37 Imperial College SafetyPage 37 COSHH 1st fundamental principle COSHH requires that exposure is prevented 1 controlled 2 If prevention not possible

38 Imperial College SafetyPage 38 How can exposure to an infectious agent be prevented?

39 Imperial College SafetyPage 39 Exposure to a particular biological agent is prevented by substitution with a less hazardous biological agent Prevention of exposure by substitution Use lab adapted strains wherever possible Avoid clinical isolates wherever possible If the science will allow it, substitute with a less hazardous species e.g. M. tb with BCG COSHH Reg 7

40 Imperial College SafetyPage 40 Prevention of exposure by segregation Prevent unnecessary and unauthorised access Keep doors locked/ secure Use appropriate signage (Biohazard) If substitution is not possible then start by considering whether the work is adequately isolated from other staff, students, contractors or visitors This will at least prevent exposure to those not doing the work

41 Imperial College SafetyPage 41 Prevent unnecessary and unauthorised access Keep doors locked/ secure Use appropriate signage (Biohazard) Permit-to-work systems Prevention of exposure by segregation If substitution is not possible then start by considering whether the work is adequately isolated from other staff, students, contractors or visitors This will at least prevent exposure to those not doing the work

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43 Imperial College SafetyPage 43 Prevent unnecessary and unauthorised access Keep doors locked/ secure Use appropriate signage (Biohazard) Permit-to-work systems Write up areas in labs Prevention of exposure by segregation If substitution is not possible then start by considering whether the work is adequately isolated from other staff, students, contractors or visitors This will at least prevent exposure to those not doing the work

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45 Imperial College SafetyPage 45 COSHH 2nd fundamental principle If PREVENTION is not possible then CONTROL exposure Work practices Engineering controls Suitable work equipment and materials 1 Control exposure at source Use PPE 2

46 Imperial College SafetyPage 46 Routes of laboratory infection Mouth –Eating, drinking and smoking in the laboratory –Mouth pipetting –Transfer of micro-organisms to mouth by contaminated fingers or articles Skin –Skin puncture by needle or other sharp –Bites and scratches by animals –Cuts, scratches Conjunctivae –Splashes of infectious material into the eye –Transfer to eye by contaminated fingers or articles Lungs –Inhalation of airbourne organisms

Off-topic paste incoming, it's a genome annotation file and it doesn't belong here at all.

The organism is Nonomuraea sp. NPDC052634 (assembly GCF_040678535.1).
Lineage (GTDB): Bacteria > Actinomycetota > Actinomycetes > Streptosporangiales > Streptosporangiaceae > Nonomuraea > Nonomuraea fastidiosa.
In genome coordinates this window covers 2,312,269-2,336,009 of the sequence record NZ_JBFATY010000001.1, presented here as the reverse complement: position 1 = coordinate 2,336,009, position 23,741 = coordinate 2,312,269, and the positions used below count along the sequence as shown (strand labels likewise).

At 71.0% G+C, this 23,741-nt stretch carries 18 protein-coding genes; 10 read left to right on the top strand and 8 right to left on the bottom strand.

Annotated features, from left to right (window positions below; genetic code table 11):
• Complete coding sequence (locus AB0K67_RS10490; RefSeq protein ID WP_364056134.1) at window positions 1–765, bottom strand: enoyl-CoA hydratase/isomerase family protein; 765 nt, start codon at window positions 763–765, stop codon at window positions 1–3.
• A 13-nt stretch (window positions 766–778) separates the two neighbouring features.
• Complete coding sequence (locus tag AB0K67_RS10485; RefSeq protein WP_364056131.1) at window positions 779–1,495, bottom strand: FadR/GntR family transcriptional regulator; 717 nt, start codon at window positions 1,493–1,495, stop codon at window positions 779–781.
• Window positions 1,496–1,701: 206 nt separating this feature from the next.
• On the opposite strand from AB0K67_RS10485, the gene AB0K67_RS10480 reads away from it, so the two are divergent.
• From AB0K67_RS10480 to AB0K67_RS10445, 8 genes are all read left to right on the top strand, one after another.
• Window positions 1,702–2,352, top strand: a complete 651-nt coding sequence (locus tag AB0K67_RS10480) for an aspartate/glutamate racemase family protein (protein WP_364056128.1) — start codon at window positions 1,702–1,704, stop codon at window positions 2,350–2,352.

47 Imperial College SafetyPage 47 The work process and equipment What is the best way to do the research e.g. aerosol exposure of mice v. intranasal application Are you using/ making only what you need? (volumes/ titres/ concentrations) Can you change the work process/ technique so that even less is required? Are you using the right tool Design and use appropriate work processes, systems and engineering controls and use suitable work equipment and materials

48 Imperial College SafetyPage 48 Sharps: Percutaneous exposure One example of controlling exposure through appropriate work processes

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50 Imperial College SafetyPage 50 Controlling the risks of percutaneous exposure by controlling the use of sharps Stop the unnecessary use of sharps, for example; –Tissue homogenisation with a sharp needle –Aliquoting of hazardous substance from septum sealed vial –Use of glass pipettes for tissue culture

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53 Imperial College SafetyPage 53 Where sharps must be used; –Ensure their proper use –Ensure their proper disposal –Ensure that there is an agreed needlestick response –Ensure the risk assessment is carried out Ensure that the policy on the use of sharps in any particular lab is clear Controlling the risks of percutaneous exposure by controlling the use of sharps

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56 Imperial College SafetyPage 56 COSHH 2nd fundamental principle If PREVENTION is not possible then CONTROL exposure Work practices Engineering controls Suitable work equipment and materials 1 Control exposure at source Use PPE 2

57 Imperial College SafetyPage 57 Aerosols / droplets Splashes and inhalation One example of controlling exposure at source using engineered control measures

58 Imperial College SafetyPage 58 Secondary control measure Primary control measure the worker

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60 Imperial College SafetyPage 60 Microbiological safety cabinets Required for work at CL2 and 3 if the work presents a risk of aerosol exposure Must be correctly selected (type and make) Must be correctly installed Must be correctly used Must be correctly maintained

61 Imperial College SafetyPage 61 USER HEPA filter Class I cabinet

62 Imperial College SafetyPage 62 Class II cabinet USER Exhaust HEPA filter Downflow HEPA filter

63 Imperial College SafetyPage 63 Class III cabinet USER HEPA filter

64 Imperial College SafetyPage 64 MSC 1000 mm Keep pedestrian traffic away from the front of the MSC MSC 300 mm Keep clear of adjacent wall MSC Keep clear of door openings MSC 1500 mm Position clear of bench opposite bench MSC 2000 mm Position well clear of wall opposite Do not have another worker at an adjacent bench MSC bench MSC Allow adequate room for workers at nearby benches bench 300 mm MSC 3000 mm Keep well clear of safety cabinet opposite MSC Siting

65 Imperial College SafetyPage 65 Siting Do not have another worker at an adjacent bench MSC bench MSC Allow adequate room for workers at nearby benches bench 300 mm Siting